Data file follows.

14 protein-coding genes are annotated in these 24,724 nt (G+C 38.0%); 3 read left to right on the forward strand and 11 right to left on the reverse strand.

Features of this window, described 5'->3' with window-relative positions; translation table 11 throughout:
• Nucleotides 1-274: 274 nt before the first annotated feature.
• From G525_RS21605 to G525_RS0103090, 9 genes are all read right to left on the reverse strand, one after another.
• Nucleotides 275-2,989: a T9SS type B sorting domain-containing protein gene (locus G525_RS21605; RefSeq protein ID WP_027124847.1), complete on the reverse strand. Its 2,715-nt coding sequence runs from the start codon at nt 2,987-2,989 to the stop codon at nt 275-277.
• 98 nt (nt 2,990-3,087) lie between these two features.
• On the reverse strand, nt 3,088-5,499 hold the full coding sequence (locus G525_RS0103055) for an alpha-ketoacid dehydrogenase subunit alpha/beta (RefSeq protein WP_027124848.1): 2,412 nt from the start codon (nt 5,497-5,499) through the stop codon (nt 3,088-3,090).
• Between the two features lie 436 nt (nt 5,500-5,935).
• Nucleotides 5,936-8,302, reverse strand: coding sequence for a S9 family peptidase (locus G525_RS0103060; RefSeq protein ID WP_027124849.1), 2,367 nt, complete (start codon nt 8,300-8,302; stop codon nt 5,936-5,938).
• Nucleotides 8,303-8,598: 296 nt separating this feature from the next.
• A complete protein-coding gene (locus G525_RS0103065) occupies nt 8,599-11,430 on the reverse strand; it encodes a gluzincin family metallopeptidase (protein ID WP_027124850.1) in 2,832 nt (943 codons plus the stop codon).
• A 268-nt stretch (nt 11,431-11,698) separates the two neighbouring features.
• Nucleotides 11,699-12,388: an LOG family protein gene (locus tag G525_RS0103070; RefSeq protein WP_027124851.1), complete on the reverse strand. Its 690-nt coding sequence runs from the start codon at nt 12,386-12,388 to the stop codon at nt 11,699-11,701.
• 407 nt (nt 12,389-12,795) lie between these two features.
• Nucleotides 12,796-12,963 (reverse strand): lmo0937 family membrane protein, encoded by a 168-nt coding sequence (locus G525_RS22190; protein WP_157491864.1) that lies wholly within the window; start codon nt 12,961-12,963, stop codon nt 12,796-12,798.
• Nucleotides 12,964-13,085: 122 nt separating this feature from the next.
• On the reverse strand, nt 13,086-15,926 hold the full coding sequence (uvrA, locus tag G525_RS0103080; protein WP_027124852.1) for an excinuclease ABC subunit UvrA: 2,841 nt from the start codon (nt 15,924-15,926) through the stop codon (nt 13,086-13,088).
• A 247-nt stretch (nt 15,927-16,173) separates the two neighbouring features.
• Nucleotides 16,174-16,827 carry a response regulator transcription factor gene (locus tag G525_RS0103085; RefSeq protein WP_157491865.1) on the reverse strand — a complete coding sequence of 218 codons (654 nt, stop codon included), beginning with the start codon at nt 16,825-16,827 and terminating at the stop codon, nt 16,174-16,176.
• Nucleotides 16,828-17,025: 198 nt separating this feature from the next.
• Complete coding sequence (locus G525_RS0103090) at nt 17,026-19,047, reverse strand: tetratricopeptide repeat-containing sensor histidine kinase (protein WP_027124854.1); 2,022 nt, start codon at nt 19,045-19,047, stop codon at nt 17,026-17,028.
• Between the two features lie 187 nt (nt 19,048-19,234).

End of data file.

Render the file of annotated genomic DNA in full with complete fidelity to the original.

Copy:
14 protein-coding genes are annotated in these 24,724 nt (G+C 38.0%); 3 read left to right on the forward strand and 11 right to left on the reverse strand.

Features of this window, described 5'->3' with window-relative positions; translation table 11 throughout:
• Nucleotides 1-274: 274 nt before the first annotated feature.
• From G525_RS21605 to G525_RS0103090, 9 genes are all read right to left on the reverse strand, one after another.
• Nucleotides 275-2,989: a T9SS type B sorting domain-containing protein gene (locus G525_RS21605; RefSeq protein ID WP_027124847.1), complete on the reverse strand. Its 2,715-nt coding sequence runs from the start codon at nt 2,987-2,989 to the stop codon at nt 275-277.
• 98 nt (nt 2,990-3,087) lie between these two features.
• On the reverse strand, nt 3,088-5,499 hold the full coding sequence (locus G525_RS0103055) for an alpha-ketoacid dehydrogenase subunit alpha/beta (RefSeq protein WP_027124848.1): 2,412 nt from the start codon (nt 5,497-5,499) through the stop codon (nt 3,088-3,090).
• Between the two features lie 436 nt (nt 5,500-5,935).
• Nucleotides 5,936-8,302, reverse strand: coding sequence for a S9 family peptidase (locus G525_RS0103060; RefSeq protein ID WP_027124849.1), 2,367 nt, complete (start codon nt 8,300-8,302; stop codon nt 5,936-5,938).
• Nucleotides 8,303-8,598: 296 nt separating this feature from the next.
• A complete protein-coding gene (locus G525_RS0103065) occupies nt 8,599-11,430 on the reverse strand; it encodes a gluzincin family metallopeptidase (protein ID WP_027124850.1) in 2,832 nt (943 codons plus the stop codon).
• A 268-nt stretch (nt 11,431-11,698) separates the two neighbouring features.
• Nucleotides 11,699-12,388: an LOG family protein gene (locus tag G525_RS0103070; RefSeq protein WP_027124851.1), complete on the reverse strand. Its 690-nt coding sequence runs from the start codon at nt 12,386-12,388 to the stop codon at nt 11,699-11,701.
• 407 nt (nt 12,389-12,795) lie between these two features.
• Nucleotides 12,796-12,963 (reverse strand): lmo0937 family membrane protein, encoded by a 168-nt coding sequence (locus G525_RS22190; protein WP_157491864.1) that lies wholly within the window; start codon nt 12,961-12,963, stop codon nt 12,796-12,798.
• Nucleotides 12,964-13,085: 122 nt separating this feature from the next.
• On the reverse strand, nt 13,086-15,926 hold the full coding sequence (uvrA, locus tag G525_RS0103080; protein WP_027124852.1) for an excinuclease ABC subunit UvrA: 2,841 nt from the start codon (nt 15,924-15,926) through the stop codon (nt 13,086-13,088).
• A 247-nt stretch (nt 15,927-16,173) separates the two neighbouring features.
• Nucleotides 16,174-16,827 carry a response regulator transcription factor gene (locus tag G525_RS0103085; RefSeq protein WP_157491865.1) on the reverse strand — a complete coding sequence of 218 codons (654 nt, stop codon included), beginning with the start codon at nt 16,825-16,827 and terminating at the stop codon, nt 16,174-16,176.
• Nucleotides 16,828-17,025: 198 nt separating this feature from the next.
• Complete coding sequence (locus G525_RS0103090) at nt 17,026-19,047, reverse strand: tetratricopeptide repeat-containing sensor histidine kinase (protein WP_027124854.1); 2,022 nt, start codon at nt 19,045-19,047, stop codon at nt 17,026-17,028.
• Between the two features lie 187 nt (nt 19,048-19,234).